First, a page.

The Sad Tale of Ton Ton McCoot - 1/23/2013

I'm an educated man, and for that I am grateful. Mine was not an elite education, mind you. No Ivy League for me. I went to school at universities with cool mascots that people like to wear on their t-shirts. Still, I have an education. I get along.

Nevertheless, I wish that someone had warned me what would become of my education by the time I reached middle age. A twenty-five year old's education is a slick thing indeed. He recalls facts and remembers exactly where he got them. With a fresh education, the information in one's head is still more or less in order. But by the time one hits forty, things have gotten dicey in the knowledge department. Your recall gets softer, the details hazier, and the “facts” that your brain dredges up come without a clear pedigree. You know stuff, sure, but do you know where you got those facts? After all, you haven't spent those forty years just reading books, have you? No, you've put your time in with television, the Internet, and the general chatter of pop culture, and all that stuff requires shelf space as well, don't you know? By middle age, your memory is positively stuffed with junk that's true, but completely useless in every way and absurd enough that it might as well have come out of a comic book.

For instance, did you know that back in the 80s, a drilling crew working in a lake in Louisiana managed to punch a hole into a salt mine running underneath it, thereby draining the whole shebang into what even a skeptical viewer would surely have assumed was a quickly expanding hole to Hell? It ate up barges, then spit them up days later. Real people once stood and watched whole trees disappear into a chasm in the Earth that at one point spewed a 400 foot geyser. That's true stuff! That's a fact in my head. Now it's in yours as well, and if you are over thirty five or so, you can bet that your brain had to throw out some bit of knowledge you hadn't used in a while. What's the atomic weight of beryllium? Don't know? Well, maybe you did at the beginning of this paragraph.

Lake Peigneur AKA "The Devil's Enema"

Recently, my memory decided to play a prank on my brain. I was running errands one afternoon, and while listening to the radio, heard a news story that mentioned something about Haiti. I was only half-listening and half-thinking as I drove, but as the idea of Haiti percolated in my mind, I started flipping mental channels through what little I know about the country. The capital's Port au Prince: check. I'm no hillbilly—I know Port au Prince. There was the 2010 earthquake. I remember that? Who doesn't? Oh, yeah, and they had a slave revolution there that I will definitely read about one day when I have time to read things about things. After that, my knowledge on the topic of Haiti runs out quickly.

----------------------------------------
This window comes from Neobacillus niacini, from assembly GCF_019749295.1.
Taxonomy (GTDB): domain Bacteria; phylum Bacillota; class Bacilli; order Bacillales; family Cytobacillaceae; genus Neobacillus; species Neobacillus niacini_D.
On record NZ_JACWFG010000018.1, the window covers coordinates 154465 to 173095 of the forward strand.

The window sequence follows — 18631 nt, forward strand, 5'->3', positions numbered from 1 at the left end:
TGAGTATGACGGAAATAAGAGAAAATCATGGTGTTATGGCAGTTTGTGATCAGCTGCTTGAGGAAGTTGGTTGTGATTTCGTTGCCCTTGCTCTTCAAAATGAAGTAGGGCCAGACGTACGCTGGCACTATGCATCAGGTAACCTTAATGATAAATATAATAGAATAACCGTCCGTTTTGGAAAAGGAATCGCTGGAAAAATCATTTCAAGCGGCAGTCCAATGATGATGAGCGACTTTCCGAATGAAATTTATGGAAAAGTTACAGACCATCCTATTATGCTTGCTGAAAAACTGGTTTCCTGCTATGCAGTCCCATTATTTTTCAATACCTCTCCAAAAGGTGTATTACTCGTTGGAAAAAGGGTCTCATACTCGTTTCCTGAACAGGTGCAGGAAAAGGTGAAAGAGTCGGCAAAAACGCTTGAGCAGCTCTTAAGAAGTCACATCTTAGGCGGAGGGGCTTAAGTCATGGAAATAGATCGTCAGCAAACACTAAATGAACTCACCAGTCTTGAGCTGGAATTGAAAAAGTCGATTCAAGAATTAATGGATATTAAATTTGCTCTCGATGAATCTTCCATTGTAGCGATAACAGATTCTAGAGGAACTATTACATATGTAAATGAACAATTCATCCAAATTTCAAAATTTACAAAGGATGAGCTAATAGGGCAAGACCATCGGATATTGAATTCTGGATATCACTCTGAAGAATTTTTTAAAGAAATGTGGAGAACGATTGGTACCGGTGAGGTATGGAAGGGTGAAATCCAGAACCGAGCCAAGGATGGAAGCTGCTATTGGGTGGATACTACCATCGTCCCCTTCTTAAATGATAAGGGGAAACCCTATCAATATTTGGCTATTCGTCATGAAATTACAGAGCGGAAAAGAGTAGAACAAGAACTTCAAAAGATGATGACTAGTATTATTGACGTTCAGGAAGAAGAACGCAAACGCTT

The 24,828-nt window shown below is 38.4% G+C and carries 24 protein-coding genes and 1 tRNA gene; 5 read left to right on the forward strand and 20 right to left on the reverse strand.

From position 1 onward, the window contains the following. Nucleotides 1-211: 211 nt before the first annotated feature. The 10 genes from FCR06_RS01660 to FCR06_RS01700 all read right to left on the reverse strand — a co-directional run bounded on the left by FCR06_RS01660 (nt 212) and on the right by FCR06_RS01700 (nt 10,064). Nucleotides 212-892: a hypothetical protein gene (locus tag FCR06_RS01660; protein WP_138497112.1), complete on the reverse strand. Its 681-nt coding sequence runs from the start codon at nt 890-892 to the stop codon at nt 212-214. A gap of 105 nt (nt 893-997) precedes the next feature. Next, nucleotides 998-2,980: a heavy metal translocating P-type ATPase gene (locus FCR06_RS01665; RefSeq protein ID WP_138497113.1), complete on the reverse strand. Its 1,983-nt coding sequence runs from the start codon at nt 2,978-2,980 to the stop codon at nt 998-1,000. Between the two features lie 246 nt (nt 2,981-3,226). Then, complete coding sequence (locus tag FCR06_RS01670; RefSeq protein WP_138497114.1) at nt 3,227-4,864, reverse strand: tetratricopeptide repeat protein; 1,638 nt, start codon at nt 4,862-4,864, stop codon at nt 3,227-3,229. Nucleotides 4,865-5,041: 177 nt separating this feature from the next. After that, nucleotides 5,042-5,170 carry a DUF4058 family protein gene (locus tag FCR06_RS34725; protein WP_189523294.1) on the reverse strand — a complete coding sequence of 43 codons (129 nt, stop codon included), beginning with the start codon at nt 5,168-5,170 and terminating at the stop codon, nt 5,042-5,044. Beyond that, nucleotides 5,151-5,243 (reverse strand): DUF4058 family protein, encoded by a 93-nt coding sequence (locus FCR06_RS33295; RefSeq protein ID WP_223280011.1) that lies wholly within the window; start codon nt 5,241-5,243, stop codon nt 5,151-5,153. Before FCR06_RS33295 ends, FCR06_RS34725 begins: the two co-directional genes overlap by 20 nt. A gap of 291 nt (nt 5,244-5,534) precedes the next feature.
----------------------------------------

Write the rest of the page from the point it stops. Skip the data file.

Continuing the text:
But as my brain sifted through its last few bits of trivia, it turned up a name. The name emerged seemingly out of nowhere, attached to no historical references that I could recall. Nevertheless, it emerged out of my memory fully formed, with an air of authority that led me to believe that this was genuine knowledge learned through proper channels at some point in my education. I say it was “a name,” but the words involved had no sensible reason to exist together as one unit. It was just a block of silly syllables, sounds bereft of any meaning, and yet there they were, claiming to be something real.

And that name was “Ton Ton McCoot.”

Ton Ton McCoot! How unlikely is that? Not only was this a sound that was actually lingering in my memory somehow, but my brain, that scamp, was claiming it was a real thing. This was a sound that wanted to be true!

Now normally in cases where my memory coughs up something that my brain can't identify, I just hit Google and find out what's what. But I was at the wheel of a car with more errands to run, so all I had to draw from was my own memory. How does one put something like that aside? The words played in my head, dredging pure weirdness out of my brain as it tried to make some kind of associations with what it knew to be real. Wasn't a “Ton Ton” something from Star Wars? Could it be that this was a bit of movie trivia that had gotten misfiled over the years? Maybe it had nothing to do with Haiti but was, in fact, the name of some sidekick for Jar Jar Binks that had ended up being cut from “Phantom Menace” when Lucas said, “OK, now 'Jar Jar Binks' sounds pretty cool, but 'Ton Ton McCoot?' Come on!”

But my brain refused to give up on Ton Ton McCoot, and as I ran my errands, it got to work looking for associations that might give the thing some meaning. What could such an array of syllables mean? Well, “McCoot” was just crazy, but somehow it brought the word “macaw” to mind. Are there wild parrots in Haiti? Sure, it's tropical, so probably there are parrots there, and obviously “Ton Ton” could be a fine name for a parrot. So there was something to go on.